If there is a sin superior to every other, it is that of willful and offensive war. Most other sins are circumscribed within narrow limits…but he who is the author of a war, lets loose the whole contagion of hell, and opens a vein that bleeds a nation to death.

-Thomas Paine, The Crisis Number V (1778)


I will not share in the jingoism and nationalism exhibited by others on days like today. I will sing no patriotic songs. I will share no banal images celebrating our military. I will not cover my home in flags. This is a day of remembrance, of mourning, and of healing. On Memorial Day we remember the costs and evils of war, and how very precious is peace. While our warmongering politicians barrel ahead with bellicose threats of aggression, we honor those lost in battle and the families who will never again see their loved ones.

But Memorial Day isn’t just to remember the fallen. We also remember the often-overlooked survivors who, though they were able to return home, lost parts of themselves in the depths. These wounded souls must carry on each day, coping with memories of things that “should never happen under God” – memories those of us who have not seen war can never understand or even imagine. They too died in a fashion on the battlefield, for they are no longer the same person who left home. A recent study determined that an average of 20 US veterans die from suicide each day, many from the inability to cope with their traumatic experiences. This period of endless war and its long-term effects on our society will truly be a dark blot on our nation’s story.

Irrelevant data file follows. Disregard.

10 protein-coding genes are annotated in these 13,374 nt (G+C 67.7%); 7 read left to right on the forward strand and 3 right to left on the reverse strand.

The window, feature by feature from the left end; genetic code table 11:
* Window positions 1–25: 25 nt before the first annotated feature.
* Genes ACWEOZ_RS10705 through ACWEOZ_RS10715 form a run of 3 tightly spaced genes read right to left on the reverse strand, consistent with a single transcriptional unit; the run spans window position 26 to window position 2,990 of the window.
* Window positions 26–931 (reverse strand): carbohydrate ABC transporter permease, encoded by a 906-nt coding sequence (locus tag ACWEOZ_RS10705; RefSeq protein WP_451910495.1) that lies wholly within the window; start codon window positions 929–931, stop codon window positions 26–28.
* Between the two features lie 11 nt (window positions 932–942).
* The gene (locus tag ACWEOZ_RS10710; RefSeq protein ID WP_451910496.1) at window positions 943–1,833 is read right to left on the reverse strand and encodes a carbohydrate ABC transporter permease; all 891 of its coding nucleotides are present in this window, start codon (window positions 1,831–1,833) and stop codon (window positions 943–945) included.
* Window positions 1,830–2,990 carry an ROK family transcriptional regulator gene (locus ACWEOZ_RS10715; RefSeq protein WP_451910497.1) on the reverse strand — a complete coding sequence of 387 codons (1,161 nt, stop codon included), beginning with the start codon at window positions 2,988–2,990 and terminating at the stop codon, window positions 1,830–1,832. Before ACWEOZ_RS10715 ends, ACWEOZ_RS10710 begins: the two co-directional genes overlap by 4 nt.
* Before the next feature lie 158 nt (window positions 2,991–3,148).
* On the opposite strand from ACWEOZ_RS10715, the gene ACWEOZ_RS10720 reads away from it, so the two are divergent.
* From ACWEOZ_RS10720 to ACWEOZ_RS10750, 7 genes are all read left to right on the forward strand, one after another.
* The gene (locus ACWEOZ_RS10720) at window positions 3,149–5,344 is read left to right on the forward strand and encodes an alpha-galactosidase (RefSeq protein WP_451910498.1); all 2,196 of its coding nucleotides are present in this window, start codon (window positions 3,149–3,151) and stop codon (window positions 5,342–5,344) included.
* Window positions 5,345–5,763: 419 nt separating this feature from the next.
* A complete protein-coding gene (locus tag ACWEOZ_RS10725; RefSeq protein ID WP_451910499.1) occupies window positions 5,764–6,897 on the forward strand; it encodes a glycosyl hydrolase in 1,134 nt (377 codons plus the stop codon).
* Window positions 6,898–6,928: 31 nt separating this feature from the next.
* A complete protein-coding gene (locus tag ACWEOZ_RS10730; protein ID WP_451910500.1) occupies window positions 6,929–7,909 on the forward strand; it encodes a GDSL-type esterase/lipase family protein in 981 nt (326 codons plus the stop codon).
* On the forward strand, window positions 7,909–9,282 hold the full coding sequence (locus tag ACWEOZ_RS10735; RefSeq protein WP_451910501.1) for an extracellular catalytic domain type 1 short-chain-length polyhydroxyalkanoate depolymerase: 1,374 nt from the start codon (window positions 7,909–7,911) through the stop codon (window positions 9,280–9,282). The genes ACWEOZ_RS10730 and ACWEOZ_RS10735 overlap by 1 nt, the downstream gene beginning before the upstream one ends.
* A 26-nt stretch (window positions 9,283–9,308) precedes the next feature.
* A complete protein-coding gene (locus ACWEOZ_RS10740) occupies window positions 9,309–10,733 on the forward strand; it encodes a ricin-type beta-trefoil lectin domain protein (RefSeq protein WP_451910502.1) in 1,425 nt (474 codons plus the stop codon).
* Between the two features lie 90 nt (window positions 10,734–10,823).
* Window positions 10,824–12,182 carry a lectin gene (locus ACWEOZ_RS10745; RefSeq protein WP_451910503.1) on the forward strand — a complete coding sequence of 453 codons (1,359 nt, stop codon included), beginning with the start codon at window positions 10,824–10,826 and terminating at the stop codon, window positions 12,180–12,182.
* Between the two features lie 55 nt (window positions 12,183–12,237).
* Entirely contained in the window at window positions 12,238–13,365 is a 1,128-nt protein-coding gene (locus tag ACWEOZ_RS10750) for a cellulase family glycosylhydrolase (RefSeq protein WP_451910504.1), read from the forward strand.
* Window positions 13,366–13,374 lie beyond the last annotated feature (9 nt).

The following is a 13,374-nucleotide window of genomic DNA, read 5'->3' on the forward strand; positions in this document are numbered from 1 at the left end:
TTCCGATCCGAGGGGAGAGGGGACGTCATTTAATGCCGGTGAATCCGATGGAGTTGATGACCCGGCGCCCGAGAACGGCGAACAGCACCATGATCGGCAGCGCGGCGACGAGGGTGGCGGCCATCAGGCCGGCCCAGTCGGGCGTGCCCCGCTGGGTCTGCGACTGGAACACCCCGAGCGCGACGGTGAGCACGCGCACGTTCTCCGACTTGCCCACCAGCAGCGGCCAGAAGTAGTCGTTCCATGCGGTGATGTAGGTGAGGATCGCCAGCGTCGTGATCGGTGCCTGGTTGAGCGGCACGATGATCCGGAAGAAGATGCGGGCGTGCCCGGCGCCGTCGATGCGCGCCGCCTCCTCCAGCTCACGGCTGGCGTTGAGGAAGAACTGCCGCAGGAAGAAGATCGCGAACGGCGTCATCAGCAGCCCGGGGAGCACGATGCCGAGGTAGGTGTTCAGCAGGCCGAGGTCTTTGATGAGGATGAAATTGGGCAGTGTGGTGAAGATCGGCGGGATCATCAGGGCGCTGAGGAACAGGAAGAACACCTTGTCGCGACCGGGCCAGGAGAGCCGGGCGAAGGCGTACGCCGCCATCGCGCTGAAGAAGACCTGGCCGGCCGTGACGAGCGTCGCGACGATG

Every life lost to war is a life cut short; a bright light of potential snuffed out. Someone’s father, someone’s sister, someone’s child. We may take pride that such people lived, but to celebrate such sacrifice is shameful. Honor them. Honor them not with hollow words and meaningless flag waving, but by striving to make war a distant memory. Honor them by reversing the tide of interventionism and militarism that has taken hold of our society and our government, mocking their precious sacrifice. Honor them by remembering the value of life, and recognizing that every drop of blood spilled in aggression is an unforgivable sin.